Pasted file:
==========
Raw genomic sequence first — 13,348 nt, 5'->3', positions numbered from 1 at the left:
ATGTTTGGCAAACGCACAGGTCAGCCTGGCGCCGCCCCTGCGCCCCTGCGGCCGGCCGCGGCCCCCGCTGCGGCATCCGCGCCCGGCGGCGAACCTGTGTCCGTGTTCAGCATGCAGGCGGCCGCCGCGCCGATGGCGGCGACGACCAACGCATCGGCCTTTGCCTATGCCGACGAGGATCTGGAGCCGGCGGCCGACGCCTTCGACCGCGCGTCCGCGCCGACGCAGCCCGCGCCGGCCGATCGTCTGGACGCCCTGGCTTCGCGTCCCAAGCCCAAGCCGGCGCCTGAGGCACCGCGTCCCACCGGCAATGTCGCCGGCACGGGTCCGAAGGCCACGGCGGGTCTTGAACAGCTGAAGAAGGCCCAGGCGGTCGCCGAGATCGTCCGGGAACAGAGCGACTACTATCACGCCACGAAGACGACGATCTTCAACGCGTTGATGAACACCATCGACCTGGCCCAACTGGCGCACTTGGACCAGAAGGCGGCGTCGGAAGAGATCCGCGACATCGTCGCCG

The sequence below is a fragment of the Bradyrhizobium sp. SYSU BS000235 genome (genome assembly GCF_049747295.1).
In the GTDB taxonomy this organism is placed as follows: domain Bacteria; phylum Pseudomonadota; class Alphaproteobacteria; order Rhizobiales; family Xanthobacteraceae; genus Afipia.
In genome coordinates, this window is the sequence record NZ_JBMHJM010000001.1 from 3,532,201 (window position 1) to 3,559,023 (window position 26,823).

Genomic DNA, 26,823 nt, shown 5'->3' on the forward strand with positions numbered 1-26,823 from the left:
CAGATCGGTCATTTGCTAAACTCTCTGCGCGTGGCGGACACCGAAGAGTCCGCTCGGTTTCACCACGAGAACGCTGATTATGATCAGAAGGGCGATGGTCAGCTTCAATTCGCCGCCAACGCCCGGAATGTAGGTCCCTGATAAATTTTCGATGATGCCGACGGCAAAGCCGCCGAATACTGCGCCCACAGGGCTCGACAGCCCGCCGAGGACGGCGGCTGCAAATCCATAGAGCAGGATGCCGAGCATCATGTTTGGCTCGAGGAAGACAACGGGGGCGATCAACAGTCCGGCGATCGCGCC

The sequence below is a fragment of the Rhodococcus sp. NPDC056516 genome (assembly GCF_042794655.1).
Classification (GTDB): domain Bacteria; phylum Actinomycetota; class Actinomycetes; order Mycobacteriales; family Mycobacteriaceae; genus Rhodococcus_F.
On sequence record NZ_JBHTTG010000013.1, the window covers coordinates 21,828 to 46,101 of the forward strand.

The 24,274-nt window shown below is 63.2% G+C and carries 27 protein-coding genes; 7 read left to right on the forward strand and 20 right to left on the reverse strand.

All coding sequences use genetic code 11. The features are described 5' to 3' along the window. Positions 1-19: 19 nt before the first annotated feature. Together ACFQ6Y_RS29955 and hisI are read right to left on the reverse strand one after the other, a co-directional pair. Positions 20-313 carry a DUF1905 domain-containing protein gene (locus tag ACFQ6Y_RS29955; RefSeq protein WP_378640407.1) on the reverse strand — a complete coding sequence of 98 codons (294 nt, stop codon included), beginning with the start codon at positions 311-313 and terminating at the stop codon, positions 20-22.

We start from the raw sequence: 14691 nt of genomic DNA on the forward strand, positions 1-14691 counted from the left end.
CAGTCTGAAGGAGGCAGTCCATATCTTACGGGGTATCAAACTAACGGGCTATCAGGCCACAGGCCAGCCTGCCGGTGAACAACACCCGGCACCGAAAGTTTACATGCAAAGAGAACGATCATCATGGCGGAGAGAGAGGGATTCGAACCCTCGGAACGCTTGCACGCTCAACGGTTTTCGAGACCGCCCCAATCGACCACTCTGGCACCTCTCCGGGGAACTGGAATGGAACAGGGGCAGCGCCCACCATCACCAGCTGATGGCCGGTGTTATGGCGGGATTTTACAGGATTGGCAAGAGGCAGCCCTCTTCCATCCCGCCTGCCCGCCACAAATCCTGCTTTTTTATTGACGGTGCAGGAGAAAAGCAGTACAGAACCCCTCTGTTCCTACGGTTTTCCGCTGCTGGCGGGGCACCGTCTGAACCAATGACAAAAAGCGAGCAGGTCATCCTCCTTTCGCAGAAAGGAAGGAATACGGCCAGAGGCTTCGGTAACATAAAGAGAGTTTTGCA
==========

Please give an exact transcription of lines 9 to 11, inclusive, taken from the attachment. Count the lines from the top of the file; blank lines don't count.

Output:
Classification (GTDB): domain Bacteria; phylum Actinomycetota; class Actinomycetes; order Mycobacteriales; family Mycobacteriaceae; genus Rhodococcus_F.
On sequence record NZ_JBHTTG010000013.1, the window covers coordinates 21,828 to 46,101 of the forward strand.

The 24,274-nt window shown below is 63.2% G+C and carries 27 protein-coding genes; 7 read left to right on the forward strand and 20 right to left on the reverse strand.